You can make the soup recipe by itself and call it a day, but the topping makes it extra special. I used something that I don’t often work with – tamarind paste. You should be able to find this in the Asian food section of your supermarket, or you can always order it online. I wanted to experiment with making a black sauce and this turned out beautifully. Agave nectar balances out the tart tamarind, balsamic vinegar adds acidity and basil makes it fragrant and delicious. The black glossy sauce is a beautiful contrast to the bright orange soup – what a treat for the eyes! Finish it off with more color – roasted pumpkin seeds, bright red pomegranate arils and fresh basil leaves. With all these colors and layers of flavor, this soup far surpasses the tomato soup of yesteryear. Serve with a fresh garden salad and crusty bread. Enjoy! If you make this beautiful soup, send a photo in to our Facebook page. We’d love to post your creations.
Too lazy to go to the grocery store, I did a thorough inventory of my kitchen: a big bag of frozen spinach taking up room in my freezer, half a lemon, a half-empty box of pasta (or was it half-full?), fresh garlic (okay, I’m Italian, I always have fresh garlic), tomatoes, and fresh basil (thanks to the basil plant near my window). If you don’t own a fresh basil plant, I highly recommend it because it saves money and makes anything you whip up taste like a culinary masterpiece. I also had whole nutmeg in the spice rack. These ingredients seemed like the start of something promising. And as it turned out, they were! This dish turned out so well, it seems like I planned it this way.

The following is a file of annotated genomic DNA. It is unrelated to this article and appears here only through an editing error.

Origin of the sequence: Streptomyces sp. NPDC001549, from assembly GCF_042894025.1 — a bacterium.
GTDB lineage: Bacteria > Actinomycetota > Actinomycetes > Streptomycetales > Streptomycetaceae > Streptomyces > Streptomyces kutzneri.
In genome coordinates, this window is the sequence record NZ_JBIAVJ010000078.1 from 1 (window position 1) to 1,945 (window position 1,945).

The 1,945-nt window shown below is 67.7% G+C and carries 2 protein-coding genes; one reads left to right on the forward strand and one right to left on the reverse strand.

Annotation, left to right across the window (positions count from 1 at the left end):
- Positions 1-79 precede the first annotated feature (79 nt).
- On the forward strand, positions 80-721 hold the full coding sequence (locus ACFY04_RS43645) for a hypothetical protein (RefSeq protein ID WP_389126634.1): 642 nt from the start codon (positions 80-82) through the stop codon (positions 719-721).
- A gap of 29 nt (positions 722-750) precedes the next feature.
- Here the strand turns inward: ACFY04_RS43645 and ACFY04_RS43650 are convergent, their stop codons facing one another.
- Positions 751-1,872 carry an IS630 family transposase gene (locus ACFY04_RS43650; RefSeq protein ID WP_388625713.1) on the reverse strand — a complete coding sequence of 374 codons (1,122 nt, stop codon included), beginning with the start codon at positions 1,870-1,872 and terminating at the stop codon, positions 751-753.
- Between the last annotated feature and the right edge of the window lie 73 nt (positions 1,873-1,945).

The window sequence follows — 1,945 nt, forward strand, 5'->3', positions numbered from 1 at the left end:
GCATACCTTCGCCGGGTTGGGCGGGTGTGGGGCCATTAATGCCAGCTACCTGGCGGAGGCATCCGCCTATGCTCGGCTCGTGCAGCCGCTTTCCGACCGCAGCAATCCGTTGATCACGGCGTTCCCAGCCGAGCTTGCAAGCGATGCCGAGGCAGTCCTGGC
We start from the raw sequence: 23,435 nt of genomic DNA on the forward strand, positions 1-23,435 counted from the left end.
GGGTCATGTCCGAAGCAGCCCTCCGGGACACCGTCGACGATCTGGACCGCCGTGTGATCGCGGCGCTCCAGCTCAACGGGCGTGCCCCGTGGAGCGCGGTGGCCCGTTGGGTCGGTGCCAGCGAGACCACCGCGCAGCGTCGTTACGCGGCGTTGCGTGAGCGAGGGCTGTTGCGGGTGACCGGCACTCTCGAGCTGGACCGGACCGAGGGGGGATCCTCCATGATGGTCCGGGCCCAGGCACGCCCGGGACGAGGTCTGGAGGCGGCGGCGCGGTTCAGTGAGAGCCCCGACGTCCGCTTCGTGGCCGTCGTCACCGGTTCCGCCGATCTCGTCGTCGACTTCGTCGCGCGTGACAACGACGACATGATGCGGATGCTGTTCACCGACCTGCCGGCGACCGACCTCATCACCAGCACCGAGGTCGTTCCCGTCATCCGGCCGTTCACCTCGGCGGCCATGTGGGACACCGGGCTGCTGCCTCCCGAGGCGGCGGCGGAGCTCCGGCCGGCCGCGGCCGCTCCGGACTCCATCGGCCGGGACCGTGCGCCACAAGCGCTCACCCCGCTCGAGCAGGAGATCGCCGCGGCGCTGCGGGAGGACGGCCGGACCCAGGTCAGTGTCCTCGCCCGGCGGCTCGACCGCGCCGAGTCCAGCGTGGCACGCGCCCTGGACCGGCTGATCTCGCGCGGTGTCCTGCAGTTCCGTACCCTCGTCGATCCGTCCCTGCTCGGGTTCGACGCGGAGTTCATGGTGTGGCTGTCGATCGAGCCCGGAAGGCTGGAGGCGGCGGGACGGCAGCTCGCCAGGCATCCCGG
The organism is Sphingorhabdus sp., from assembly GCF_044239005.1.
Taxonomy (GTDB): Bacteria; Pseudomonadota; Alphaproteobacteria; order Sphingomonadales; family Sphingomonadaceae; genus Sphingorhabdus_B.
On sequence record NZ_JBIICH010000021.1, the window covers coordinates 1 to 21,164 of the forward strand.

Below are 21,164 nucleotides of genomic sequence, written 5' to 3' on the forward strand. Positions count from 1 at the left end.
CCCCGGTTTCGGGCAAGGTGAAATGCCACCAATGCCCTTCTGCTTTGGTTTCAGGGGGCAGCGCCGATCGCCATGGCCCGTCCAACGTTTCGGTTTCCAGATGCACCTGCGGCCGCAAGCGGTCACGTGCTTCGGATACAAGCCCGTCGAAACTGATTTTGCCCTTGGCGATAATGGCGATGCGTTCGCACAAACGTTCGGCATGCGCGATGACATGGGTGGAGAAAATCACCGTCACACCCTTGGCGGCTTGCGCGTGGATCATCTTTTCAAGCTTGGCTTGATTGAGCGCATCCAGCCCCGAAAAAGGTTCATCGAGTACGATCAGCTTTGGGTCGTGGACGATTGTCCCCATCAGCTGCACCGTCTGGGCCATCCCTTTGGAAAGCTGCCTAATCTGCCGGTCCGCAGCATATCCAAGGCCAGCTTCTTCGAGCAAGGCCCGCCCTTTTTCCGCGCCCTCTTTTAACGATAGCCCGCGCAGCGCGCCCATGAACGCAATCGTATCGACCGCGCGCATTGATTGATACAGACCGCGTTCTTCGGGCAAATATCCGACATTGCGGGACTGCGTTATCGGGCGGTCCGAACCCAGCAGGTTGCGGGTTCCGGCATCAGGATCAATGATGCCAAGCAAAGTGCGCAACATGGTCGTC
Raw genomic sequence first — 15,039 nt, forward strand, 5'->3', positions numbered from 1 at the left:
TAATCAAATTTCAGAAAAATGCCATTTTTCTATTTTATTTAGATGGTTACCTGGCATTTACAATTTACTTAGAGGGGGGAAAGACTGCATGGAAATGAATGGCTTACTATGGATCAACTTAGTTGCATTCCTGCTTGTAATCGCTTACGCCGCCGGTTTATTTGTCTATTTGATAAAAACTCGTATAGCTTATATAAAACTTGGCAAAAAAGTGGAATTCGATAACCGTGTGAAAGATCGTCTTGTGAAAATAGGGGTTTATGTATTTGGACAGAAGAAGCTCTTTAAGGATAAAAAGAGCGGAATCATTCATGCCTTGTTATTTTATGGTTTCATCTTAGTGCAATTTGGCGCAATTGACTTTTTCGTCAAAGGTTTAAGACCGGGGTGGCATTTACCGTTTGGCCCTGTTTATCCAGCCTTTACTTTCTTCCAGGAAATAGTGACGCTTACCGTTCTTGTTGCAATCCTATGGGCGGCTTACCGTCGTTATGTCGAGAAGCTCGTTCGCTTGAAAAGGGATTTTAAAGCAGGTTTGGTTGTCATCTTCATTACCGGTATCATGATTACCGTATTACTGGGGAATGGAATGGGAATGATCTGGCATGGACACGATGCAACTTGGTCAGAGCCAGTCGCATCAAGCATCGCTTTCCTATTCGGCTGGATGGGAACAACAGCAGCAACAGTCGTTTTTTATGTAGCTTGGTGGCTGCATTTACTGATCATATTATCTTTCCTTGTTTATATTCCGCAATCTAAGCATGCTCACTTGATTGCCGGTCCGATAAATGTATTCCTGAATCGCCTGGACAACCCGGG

Sweet or savory? It’s your call. These pumpkin fennel muffins put you in the driver’s seat – you can swing either way depending on how you serve them. Try them with maple syrup to bring out the sweetness of the pumpkin, or use a pat of Earth Balance vegan spread to bring out the black-licorice taste of the fennel. Or, if you’re feeling undecided like me, use both. You just can’t make a bad call on this one. Do serve them warm to up the yumminess factor. These are super moist and keep well in the fridge for up to a week, if they last that long. Decisions, decisions.
My solution to eating less pasta? Eat more filling! Enter Beyond Meat Beefy Crumbles. It’s what I use to stuff these shells to the brim with veggie protein and goodness. I also add spinach because iron is a beautiful thing. The end result is a little taste of pasta to satisfy your carb addiction and a boat load of healthy veggies.
But this is a slaw of a different color – or colors, as the case may be. The vibrancy, crunch and flavor of this cruciferous creation make it robust enough to serve as a main course – but if you serve it on the side, it won’t be ignored. There’s also no heavy mayo in this recipe – just a rainbow of healthy ingredients with the fiber we need after 40. Present its beautiful, crunchy layers in a glass salad bowl (I actually used a square flower vase for mine), then, when ready to serve, add the sweet and zesty dressing, toss and serve. You’ll never look at slaw the same way again.
My studies were in raw vegan cuisine so no baking was allowed. The philosophy behind raw cuisine is that heat can destroy important enzymes and nutrients in the food. Foods are either served raw or warmed, not to exceed 115 degrees Fahrenheit. I used the pecans & apricots to make a raw “pie crust” which provides a rich contrast to the texture of the pears.